I have noticed stories lately of people using Facebook as a means to publicize their criminal acts. I can't bear to look more closely, but I believe what is happening is that people are killing each other and themselves and posting the videos to Facebook.
That, to me, sounds like a tipping point.
I spend a fair amount of time with people who are dying, so I know that one of the most profound fears of the dying is not about the pain. People are not worried that dying is going to hurt. They are worried that after they die they will be forgotten. That their life mattered so little that the fact of their existence will disappear when they are no longer here in body.
Was it a life well-lived? Was there love? Kindness? Connection? Did I use this one and only life to make a difference while I had it?
I urge you to think about this as you move through your own days. I urge all of us to ask the kinds of questions that require us to look carefully at the ways in which we spend our hours. It's a good exercise to imagine, from time to time, yourself in the final day or hours of your life. What might you wish you had done differently? I can't help but think that at least one of those women on the boat might, given the chance, wish that she had leaned over the boat's side and taken in the smells and sights of the sea. The magic of a boat skimming the water and transporting us all to a beautiful island. The formations of the clouds and the sounds of the gulls. The chowder on the island ferry is pretty damn great, too. All of it.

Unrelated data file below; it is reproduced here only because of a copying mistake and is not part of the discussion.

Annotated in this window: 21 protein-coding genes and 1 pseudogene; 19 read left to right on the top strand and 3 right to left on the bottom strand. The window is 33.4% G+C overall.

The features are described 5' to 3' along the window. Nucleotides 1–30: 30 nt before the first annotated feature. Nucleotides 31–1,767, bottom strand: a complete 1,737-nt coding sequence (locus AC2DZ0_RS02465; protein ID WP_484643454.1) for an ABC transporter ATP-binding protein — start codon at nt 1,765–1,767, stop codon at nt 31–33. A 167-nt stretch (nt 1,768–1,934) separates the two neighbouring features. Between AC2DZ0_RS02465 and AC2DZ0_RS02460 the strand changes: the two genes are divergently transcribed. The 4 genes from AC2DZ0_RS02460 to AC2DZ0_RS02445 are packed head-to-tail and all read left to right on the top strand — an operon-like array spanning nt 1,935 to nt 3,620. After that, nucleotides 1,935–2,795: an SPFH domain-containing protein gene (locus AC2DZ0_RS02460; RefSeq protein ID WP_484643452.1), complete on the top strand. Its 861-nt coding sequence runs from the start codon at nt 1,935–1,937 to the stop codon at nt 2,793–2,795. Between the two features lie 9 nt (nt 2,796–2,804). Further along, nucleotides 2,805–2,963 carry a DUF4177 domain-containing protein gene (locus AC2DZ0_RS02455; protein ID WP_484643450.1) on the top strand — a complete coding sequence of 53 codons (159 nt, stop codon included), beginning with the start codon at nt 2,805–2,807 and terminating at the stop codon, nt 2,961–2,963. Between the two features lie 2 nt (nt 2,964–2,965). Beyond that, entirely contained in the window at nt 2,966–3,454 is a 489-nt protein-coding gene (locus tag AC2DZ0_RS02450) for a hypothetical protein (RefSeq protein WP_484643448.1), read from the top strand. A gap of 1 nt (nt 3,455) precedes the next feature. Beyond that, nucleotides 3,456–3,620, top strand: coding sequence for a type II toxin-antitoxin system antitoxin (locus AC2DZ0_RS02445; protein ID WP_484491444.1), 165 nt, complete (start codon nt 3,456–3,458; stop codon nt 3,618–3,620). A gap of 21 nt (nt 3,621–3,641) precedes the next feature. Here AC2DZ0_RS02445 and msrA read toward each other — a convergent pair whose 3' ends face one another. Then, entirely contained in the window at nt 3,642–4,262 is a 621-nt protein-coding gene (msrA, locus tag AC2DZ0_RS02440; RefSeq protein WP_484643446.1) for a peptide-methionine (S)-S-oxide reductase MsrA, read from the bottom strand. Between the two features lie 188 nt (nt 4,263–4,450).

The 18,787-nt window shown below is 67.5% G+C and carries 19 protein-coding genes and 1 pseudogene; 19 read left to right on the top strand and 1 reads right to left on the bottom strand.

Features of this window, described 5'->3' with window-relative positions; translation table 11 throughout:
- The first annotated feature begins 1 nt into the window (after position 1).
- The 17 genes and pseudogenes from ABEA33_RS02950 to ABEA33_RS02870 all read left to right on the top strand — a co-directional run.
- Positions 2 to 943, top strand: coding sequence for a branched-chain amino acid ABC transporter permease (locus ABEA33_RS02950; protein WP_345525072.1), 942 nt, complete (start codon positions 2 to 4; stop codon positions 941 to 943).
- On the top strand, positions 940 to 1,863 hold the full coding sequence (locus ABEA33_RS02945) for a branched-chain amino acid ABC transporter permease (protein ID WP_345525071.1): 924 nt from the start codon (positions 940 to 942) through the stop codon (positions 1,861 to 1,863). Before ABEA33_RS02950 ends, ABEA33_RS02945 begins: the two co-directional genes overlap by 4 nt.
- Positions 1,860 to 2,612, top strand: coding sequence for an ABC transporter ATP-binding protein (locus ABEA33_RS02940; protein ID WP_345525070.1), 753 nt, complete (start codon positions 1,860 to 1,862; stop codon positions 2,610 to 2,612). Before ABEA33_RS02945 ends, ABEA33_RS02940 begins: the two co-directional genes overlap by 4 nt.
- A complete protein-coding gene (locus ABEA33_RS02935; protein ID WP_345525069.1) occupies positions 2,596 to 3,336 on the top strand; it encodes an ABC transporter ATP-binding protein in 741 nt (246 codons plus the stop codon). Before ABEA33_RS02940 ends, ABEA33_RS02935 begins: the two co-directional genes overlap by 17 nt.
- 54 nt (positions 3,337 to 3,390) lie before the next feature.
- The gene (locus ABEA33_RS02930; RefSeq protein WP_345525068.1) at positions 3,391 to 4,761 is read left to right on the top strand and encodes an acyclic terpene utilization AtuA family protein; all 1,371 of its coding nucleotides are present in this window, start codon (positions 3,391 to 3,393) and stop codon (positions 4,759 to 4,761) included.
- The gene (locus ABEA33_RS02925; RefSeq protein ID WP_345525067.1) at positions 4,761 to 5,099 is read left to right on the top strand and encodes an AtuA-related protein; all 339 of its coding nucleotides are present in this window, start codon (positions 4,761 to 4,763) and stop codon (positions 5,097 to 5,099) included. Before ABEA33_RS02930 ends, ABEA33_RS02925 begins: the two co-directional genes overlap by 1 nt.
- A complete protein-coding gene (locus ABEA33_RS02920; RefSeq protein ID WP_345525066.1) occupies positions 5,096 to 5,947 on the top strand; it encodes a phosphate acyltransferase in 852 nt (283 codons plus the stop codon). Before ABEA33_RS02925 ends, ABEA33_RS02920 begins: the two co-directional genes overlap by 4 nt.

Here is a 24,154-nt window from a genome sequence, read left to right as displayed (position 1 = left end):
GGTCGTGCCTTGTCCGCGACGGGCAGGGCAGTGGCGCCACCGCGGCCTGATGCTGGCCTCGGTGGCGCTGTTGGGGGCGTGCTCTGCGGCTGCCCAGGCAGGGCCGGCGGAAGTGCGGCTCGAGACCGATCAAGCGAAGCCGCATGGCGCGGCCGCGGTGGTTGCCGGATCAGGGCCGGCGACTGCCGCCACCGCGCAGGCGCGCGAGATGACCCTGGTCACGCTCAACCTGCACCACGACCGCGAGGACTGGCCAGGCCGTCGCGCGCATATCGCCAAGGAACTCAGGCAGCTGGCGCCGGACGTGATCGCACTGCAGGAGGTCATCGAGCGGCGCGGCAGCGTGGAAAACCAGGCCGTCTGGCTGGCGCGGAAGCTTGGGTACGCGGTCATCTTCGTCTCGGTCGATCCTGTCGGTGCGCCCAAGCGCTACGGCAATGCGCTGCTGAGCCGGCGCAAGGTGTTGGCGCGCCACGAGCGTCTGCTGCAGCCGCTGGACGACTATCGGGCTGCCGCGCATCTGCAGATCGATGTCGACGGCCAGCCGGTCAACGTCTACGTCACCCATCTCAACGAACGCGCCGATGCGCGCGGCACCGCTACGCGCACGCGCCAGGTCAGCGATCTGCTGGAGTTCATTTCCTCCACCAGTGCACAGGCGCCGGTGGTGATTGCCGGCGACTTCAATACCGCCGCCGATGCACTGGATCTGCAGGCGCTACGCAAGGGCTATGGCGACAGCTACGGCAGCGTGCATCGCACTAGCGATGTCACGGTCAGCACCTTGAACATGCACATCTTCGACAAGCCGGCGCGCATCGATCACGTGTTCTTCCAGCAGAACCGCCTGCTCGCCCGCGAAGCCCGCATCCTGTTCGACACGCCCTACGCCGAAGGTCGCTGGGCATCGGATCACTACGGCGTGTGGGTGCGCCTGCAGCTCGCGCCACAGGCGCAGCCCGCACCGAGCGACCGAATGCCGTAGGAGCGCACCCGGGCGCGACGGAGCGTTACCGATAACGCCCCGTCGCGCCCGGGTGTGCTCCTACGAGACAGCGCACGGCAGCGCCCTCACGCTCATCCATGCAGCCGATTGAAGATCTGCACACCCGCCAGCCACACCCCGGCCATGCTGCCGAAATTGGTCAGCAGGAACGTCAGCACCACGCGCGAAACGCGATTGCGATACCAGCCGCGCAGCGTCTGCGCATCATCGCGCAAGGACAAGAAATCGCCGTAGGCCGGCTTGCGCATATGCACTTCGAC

The ocean will seep into your bones and calm your frazzled nerves. The gentle motion of a boat can rock you into a peaceful state. The uninterrupted company of your friends will create memories that will carry you through your harder days.
Are we so in need of validation that we are willing to trade actual living in pursuit of posts and likes? At what cost? At what cost to our very souls, desperately seeking human connection and deeper living?
In George Saunders' book, Lincoln in the Bardo, the dead, just before they are transported from the bardo to the next realm, are given an opportunity not only to review the life they lived, but to see the future they missed, all of the things they didn't have the opportunity to do or become, to smell, to see, to touch, to experience.
Among the things one of the dead characters says he will miss:
"Someone's kind wishes for you; someone remembering to write; someone noticing you are not at all at ease.
Geese above, clover below, the sound of one's own breath when winded. The way a moistness in the eye will blur a field of stars; the sore place on the shoulder a resting toboggan makes; writing one's beloved's name upon a frosted window with a gloved finger.
Tying a shoe; tying a knot on a package; a mouth on yours; a hand on yours; the ending of the day; the beginning of the day; the feeling there will always be a day ahead.
Loon-call in the dark; calf-cramp in the spring; neck rub in the parlor; milk sip at end of day.
Toweling off one's clinging shirt, post-June rain."
Food for thought, all of it. Eat up, live. Amen.